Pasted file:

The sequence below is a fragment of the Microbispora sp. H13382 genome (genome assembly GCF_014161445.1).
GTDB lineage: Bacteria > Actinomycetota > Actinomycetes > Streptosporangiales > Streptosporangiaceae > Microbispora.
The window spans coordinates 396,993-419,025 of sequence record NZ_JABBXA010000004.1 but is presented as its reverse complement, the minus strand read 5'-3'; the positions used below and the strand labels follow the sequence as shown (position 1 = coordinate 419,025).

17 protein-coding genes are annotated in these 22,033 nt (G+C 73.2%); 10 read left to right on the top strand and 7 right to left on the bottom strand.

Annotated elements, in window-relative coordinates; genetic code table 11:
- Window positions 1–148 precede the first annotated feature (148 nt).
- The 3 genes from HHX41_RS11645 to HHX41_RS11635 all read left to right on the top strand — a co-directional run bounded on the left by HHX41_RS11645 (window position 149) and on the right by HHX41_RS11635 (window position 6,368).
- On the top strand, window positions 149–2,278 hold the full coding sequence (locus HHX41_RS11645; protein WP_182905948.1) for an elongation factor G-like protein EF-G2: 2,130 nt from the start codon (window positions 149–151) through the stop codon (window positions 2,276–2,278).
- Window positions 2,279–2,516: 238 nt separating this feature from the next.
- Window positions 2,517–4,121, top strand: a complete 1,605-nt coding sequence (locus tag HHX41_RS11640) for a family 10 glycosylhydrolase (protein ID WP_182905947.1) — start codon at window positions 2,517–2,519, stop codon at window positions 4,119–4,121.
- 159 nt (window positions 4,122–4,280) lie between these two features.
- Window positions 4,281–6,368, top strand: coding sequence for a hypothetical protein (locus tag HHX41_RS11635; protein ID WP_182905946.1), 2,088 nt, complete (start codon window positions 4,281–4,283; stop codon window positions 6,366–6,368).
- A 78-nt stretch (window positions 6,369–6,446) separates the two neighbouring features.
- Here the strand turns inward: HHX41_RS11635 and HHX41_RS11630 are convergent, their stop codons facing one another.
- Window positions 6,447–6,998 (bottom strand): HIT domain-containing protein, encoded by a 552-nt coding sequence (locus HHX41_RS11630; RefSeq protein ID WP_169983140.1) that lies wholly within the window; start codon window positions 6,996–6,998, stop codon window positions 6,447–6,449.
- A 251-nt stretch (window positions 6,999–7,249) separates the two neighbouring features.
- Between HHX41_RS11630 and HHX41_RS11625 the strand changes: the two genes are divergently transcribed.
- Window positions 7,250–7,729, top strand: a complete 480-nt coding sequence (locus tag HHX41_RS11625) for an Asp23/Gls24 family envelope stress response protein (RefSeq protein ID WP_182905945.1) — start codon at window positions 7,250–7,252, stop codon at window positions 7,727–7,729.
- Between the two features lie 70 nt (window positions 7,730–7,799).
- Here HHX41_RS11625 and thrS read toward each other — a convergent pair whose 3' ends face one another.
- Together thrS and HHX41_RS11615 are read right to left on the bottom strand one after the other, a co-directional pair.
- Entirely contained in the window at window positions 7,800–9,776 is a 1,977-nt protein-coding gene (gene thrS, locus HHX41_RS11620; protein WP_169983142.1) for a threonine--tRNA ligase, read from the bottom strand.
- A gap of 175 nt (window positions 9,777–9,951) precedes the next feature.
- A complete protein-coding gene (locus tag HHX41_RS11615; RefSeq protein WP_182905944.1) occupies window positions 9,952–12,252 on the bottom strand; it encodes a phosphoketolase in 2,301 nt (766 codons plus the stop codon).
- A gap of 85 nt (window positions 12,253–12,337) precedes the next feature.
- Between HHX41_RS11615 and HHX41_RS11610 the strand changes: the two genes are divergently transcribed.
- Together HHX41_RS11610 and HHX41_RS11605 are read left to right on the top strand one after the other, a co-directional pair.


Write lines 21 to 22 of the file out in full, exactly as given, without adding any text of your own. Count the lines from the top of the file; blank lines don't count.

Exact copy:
- Together thrS and HHX41_RS11615 are read right to left on the bottom strand one after the other, a co-directional pair.
- Entirely contained in the window at window positions 7,800–9,776 is a 1,977-nt protein-coding gene (gene thrS, locus HHX41_RS11620; protein WP_169983142.1) for a threonine--tRNA ligase, read from the bottom strand.